Distance: 4ish miles (6.5ish km) round trip
Time: 1h45m including 15-minute picnic
Elevation gain: around 600 feet (183 metres) gain and loss

Difficulty: terrain, navigation, and fitness-wise all easy
Drive: 30 minutes by car from Pasadena old town
Trails of the Angeles hike no. 17 (but we stopped where this route drops down into the Arroyo Seco gorge)

In the middle of a Sunday afternoon when the sun had just come out, we wanted something short, sweet, and quickly accessible from Pasadena.

We parked on the Angeles Crest Highway rather than driving down to the car park by the picnic area, and enjoyed the half mile down the steep winding road.


Starting by crossing the bridge at the south end of the car park, we followed the hike as described until we got to what the book describes as an ‘unmarked junction’ with the Arroyo Seco trail heading southwest (now clearly signposted, to Altadena). Having walked most of the time until now along the riverbed among trees (with ten or so easy river crossings involving stepping stones), we were enjoying being higher up and out of the trees, so we opted to ignore the rest of the route and strike off down the (still closed) southwesterly trail (naughty us).


We walked far enough (maybe a bit more than half a mile) to round a bend that brought us out in evening sunshine, where we had a panoramic picnic on the path (not much danger of seeing anyone else) before retracing our steps.


The book version isn’t the ideal walk for pretty views, and we can’t comment on the quality of the waterfalls (pretty much non-existent right now would be our guess), but if you include the walk down from the main road and do our prohibited variant, you get some nice ones.


Update September 2019: This time we did the proper route down into Bear Canyon. It was horrible! We did it on the Labor Day holiday, which was a mistake, since it was heaving—not only with humans, also with flies.

Rough details: It was 1.5 miles (2.35 km) to the stream crossing; another half a kilometre to where the path drops down into the gorge; 2.1 miles (3.4 km) and 45 minutes to the Bear Canyon trail (you can turn left for the falls here, but waterfalls are always disappointing, especially in Southern California at the tail end of summer, so we didn’t). Then it was another 2 km to the Bear Canyon campground. We carried on a bit from there, hoping the gradual rise of the canyon, eventually meeting the Tom Sloane trail over to Mount Lowe, might give us something better than the tedious buzzing slog along the streambed. But it didn’t, so we turned round after about another half a kilometre, getting back to the campground at about the 1 hour 40 mark (and 4.3 miles / 7 km). There, giving up on anything like a view or a break from the flying pests, we had a reluctant and record-breakingly quick lunch (7 mins for bagels and crisps!), though we did spot a beautiful specimen of bouncy fauna (see below). On the way back we had a traumatic moment thinking we might strip off for a swim/paddle in one of the deep pools along the path. I was just bending down to untie my laces when James pointed at a rattlesnake meandering through the sun-speckled water. We were back at the junction with the Falls path after 2 hours 35 minutes, and to the car at 3.5 hours, after 8.5 miles (13.6 km) total.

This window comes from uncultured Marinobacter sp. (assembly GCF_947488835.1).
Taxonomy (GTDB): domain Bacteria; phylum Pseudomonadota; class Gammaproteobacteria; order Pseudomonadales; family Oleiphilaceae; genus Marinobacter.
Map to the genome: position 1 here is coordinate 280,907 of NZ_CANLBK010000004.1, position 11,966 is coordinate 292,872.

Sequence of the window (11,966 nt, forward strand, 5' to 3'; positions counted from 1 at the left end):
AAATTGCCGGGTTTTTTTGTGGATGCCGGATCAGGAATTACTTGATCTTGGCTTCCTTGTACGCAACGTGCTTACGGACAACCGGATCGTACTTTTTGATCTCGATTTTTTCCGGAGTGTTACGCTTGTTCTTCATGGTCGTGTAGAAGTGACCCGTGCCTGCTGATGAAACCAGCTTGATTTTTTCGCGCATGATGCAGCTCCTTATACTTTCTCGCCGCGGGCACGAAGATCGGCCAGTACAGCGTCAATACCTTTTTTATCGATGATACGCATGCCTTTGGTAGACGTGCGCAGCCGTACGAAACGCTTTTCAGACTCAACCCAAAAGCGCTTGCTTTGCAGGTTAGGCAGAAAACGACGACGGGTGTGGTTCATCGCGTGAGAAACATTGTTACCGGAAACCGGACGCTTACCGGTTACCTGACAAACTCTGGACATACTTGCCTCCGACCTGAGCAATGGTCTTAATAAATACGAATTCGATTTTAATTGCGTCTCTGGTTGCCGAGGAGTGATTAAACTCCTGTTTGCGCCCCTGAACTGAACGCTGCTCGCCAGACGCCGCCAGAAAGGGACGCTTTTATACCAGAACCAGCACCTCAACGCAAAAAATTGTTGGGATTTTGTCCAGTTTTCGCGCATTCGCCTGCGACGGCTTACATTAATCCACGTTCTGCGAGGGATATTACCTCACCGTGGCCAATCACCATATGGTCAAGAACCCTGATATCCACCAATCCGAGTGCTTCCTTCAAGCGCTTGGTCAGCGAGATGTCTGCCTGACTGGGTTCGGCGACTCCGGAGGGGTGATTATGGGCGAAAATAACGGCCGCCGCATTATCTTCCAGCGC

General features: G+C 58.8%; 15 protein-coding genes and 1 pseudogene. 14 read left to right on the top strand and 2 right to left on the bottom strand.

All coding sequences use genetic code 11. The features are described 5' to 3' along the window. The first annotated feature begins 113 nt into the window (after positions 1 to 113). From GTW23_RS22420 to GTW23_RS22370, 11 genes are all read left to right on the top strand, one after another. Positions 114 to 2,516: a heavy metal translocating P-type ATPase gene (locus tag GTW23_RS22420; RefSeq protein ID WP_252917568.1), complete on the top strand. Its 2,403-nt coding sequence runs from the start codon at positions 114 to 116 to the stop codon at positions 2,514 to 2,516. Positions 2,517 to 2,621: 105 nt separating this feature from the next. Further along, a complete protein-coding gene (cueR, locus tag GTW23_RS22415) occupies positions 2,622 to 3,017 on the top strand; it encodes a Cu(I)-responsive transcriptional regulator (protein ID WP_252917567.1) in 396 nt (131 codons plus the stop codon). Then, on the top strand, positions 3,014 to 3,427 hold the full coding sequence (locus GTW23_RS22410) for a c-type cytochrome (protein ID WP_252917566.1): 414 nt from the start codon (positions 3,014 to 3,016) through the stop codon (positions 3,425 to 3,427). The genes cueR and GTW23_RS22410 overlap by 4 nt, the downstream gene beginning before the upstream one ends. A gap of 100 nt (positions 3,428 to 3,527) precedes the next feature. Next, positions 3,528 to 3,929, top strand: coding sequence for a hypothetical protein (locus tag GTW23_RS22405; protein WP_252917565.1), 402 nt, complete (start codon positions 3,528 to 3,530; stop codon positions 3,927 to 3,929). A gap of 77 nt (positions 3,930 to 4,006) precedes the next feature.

Modern Hiker has a better description here, though he’s oddly positive about everything including the nasty campsite!

Views over the canyon before dropping down into it.
Down by the stream.

Enjoying ignorance of snaky swimmers.

Adding some much-needed charm to lunchtime.

Heading back along the now much less inviting series of pools.

Re-emerging from the gloom to northerly views of Josephine.

Back to the junction with the Arroyo Seco trail we took last time—looking even more inviting than before after hours stuck down in the canyon.

Nature’s Canteen trail sounding and looking kind of inviting.

But happily heading home for now.

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